An organization is put on notice that evidence must be preserved, for the purposes of the Napster test, "[a]s soon as a potential claim is identified." 462 F. Supp. 2d at 1067. When an organization is put on notice, notice is imputed to its employees, in order to prevent "an agency, corporate officer, or legal department [from shielding] itself from discovery obligations by keeping its employees ignorant." Nat'l Ass'n of Radiation Survivors v. Turnage, 115 F.R.D. 543, 557 (N.D. Cal. 1987); cf. New Times v. Arpaio, 217 Ariz. 533, 541, 177 P.3d 275, 283 (App. 2008) ("If public entities could be excused from providing public records merely by being inattentive to requests, then access to the records would be easily frustrated."). If, however, documents are not available "because of the inadvertent loss of the evidence" before a party had notice of a lawsuit, an adverse inference instruction is not merited. Medical Lab, 306 F.3d at 825; see also Marceau v. Int'l Bhd. of Elec. Workers, 618 F. Supp. 2d 1127, 1174 (D. Ariz. 2009) (destruction of duplicate copies of documents pursuant to company policy a year before a lawsuit was filed may constitute "an innocent reason" for loss).
Once a court has determined that documents were destroyed after a party was put on notice that they should be preserved, "a party's motive or degree of fault in destroying evidence is relevant to what sanction, if any, is imposed." Napster, 462 F. Supp. 2d at 1066-67. "[A] finding of `bad faith' is not a prerequisite" to a district court's imposition of an adverse inference. Glover v. BIC Corp., 6 F.3d 1318, 1329 (9th Cir. 1993) (citing Unigard v. Lakewood, 982 F.2d 363, 368-70 n.2 (9th Cir. 1993)). When a party on notice intentionally destroys, rather than accidentally loses, that evidence, it is a "willful" spoliator even if it did not intend to deprive an opposing party of relevant evidence. Leon v. IDX Systems Corp., 464 F.3d 951, 959 (9th Cir. 2006) (destruction was willful when a party "knew he was under a duty to preserve [evidence], but intentionally deleted many files and then wrote a program to write over the deleted documents").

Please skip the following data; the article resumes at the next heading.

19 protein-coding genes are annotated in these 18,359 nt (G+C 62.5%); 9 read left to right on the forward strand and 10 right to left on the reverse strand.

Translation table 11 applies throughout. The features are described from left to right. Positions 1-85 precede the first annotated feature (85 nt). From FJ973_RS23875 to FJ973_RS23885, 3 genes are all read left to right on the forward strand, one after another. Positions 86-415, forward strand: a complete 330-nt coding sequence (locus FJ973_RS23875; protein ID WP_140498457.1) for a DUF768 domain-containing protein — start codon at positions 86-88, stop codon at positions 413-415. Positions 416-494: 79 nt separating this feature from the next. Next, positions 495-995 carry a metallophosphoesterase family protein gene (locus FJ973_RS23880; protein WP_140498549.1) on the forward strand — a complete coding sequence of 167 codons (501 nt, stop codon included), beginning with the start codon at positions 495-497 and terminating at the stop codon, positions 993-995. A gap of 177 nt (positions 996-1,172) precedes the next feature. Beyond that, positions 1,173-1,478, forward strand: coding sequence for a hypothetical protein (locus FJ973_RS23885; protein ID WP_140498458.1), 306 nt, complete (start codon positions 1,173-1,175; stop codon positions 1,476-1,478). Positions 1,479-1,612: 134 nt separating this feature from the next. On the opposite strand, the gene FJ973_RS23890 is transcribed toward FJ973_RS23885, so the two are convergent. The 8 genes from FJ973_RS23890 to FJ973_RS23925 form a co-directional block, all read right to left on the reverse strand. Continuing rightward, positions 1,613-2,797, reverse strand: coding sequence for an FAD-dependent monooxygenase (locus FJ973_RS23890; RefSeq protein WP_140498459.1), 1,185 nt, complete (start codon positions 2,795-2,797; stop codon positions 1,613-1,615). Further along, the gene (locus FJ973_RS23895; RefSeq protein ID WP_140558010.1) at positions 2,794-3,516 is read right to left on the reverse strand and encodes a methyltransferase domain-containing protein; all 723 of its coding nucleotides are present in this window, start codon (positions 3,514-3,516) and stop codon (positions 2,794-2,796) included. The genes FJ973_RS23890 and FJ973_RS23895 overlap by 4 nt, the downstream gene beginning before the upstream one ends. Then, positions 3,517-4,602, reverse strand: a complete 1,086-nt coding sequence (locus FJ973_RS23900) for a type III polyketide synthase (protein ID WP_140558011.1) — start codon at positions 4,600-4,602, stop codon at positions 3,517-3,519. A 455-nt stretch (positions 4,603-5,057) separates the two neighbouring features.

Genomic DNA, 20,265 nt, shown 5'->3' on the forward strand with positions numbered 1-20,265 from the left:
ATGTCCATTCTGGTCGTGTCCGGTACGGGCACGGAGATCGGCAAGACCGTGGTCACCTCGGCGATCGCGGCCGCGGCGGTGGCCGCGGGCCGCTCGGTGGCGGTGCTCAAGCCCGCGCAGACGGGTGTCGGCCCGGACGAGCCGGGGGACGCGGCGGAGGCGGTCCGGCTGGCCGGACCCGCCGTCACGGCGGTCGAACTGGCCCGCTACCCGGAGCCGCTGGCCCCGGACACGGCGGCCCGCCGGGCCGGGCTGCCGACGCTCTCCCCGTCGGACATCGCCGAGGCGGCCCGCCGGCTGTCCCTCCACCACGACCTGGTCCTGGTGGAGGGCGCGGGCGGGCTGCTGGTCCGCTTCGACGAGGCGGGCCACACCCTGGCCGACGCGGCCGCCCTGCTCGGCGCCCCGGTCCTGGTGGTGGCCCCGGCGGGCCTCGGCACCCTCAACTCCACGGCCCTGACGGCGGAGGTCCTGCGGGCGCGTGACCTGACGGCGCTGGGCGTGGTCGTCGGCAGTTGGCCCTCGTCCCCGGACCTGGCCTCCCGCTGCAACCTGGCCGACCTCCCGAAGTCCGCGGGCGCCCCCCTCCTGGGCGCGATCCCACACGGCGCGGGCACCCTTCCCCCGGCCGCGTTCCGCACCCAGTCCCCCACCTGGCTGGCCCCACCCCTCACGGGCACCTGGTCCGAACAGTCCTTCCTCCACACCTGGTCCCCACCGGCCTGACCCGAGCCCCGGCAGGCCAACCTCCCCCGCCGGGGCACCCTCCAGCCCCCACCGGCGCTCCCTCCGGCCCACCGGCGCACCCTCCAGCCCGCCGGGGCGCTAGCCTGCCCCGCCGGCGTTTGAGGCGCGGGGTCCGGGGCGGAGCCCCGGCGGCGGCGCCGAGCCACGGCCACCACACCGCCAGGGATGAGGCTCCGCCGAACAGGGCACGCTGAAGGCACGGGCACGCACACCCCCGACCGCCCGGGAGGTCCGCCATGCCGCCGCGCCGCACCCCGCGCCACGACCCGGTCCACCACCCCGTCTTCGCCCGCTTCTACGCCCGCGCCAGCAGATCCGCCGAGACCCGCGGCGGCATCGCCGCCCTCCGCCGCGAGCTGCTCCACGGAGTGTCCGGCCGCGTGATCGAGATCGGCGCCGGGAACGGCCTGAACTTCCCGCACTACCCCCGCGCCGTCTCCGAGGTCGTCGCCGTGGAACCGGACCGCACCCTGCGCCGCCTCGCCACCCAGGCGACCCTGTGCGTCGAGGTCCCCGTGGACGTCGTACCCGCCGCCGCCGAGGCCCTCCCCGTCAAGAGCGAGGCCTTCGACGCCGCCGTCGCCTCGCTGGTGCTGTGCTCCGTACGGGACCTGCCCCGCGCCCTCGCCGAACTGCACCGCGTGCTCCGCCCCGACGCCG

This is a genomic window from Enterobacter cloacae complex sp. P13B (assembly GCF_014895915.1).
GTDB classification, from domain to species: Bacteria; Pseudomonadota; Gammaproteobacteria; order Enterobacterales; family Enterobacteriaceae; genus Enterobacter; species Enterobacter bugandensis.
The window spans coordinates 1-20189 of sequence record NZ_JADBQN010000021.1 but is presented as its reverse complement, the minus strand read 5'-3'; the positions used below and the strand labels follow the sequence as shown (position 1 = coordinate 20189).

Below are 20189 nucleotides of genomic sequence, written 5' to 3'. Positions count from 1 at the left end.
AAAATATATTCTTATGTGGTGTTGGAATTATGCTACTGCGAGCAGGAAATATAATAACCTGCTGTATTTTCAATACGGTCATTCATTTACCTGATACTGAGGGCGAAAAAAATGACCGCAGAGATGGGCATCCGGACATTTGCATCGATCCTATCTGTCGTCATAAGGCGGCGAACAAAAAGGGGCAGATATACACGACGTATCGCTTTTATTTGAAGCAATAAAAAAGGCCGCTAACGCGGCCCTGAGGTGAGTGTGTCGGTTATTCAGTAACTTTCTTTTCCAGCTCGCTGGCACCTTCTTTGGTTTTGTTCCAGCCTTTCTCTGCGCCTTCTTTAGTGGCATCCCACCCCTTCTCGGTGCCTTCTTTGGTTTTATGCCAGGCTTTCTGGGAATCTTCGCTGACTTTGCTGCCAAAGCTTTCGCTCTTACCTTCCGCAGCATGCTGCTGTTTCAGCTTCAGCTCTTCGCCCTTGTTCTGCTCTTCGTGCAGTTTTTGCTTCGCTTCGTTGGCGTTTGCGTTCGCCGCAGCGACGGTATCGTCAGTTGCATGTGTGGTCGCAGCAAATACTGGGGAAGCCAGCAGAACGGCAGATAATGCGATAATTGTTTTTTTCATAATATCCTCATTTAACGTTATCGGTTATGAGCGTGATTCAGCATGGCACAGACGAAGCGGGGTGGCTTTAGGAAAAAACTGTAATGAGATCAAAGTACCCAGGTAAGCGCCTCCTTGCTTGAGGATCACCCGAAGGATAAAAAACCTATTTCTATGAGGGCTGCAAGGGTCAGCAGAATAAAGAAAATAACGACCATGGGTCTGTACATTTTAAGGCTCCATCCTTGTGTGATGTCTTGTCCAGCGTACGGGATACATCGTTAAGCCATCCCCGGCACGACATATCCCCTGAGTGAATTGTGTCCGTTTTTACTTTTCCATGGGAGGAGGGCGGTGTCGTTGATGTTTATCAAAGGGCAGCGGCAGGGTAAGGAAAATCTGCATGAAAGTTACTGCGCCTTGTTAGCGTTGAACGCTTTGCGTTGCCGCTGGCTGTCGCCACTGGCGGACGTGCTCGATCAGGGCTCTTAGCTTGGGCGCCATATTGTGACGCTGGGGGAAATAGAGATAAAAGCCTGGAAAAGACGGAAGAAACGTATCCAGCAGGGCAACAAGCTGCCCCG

"Because of their very potency, inherent powers must be exercised with restraint and discretion." Chambers v. NASCO, Inc., 501 U.S. 32, 44 (1991). While a court may take the degree of culpability into account when fashioning an adverse inference, it nevertheless must "impose the `least onerous sanction' given the extent of the offending party's fault and the prejudice to the opposing party." Napster, 462 F. Supp. 2d at 1078 (quoting Schmid v. Milwaukee Elec. Tool Corp., 13 F.3d 76, 79 (3d Cir. 1994). In particular, an adverse inference should "not interfere with that party's right to produce other relevant evidence." In re Oracle Corp. Securities Litigation, 627 F.3d 376, 387 (9th Cir. 2010).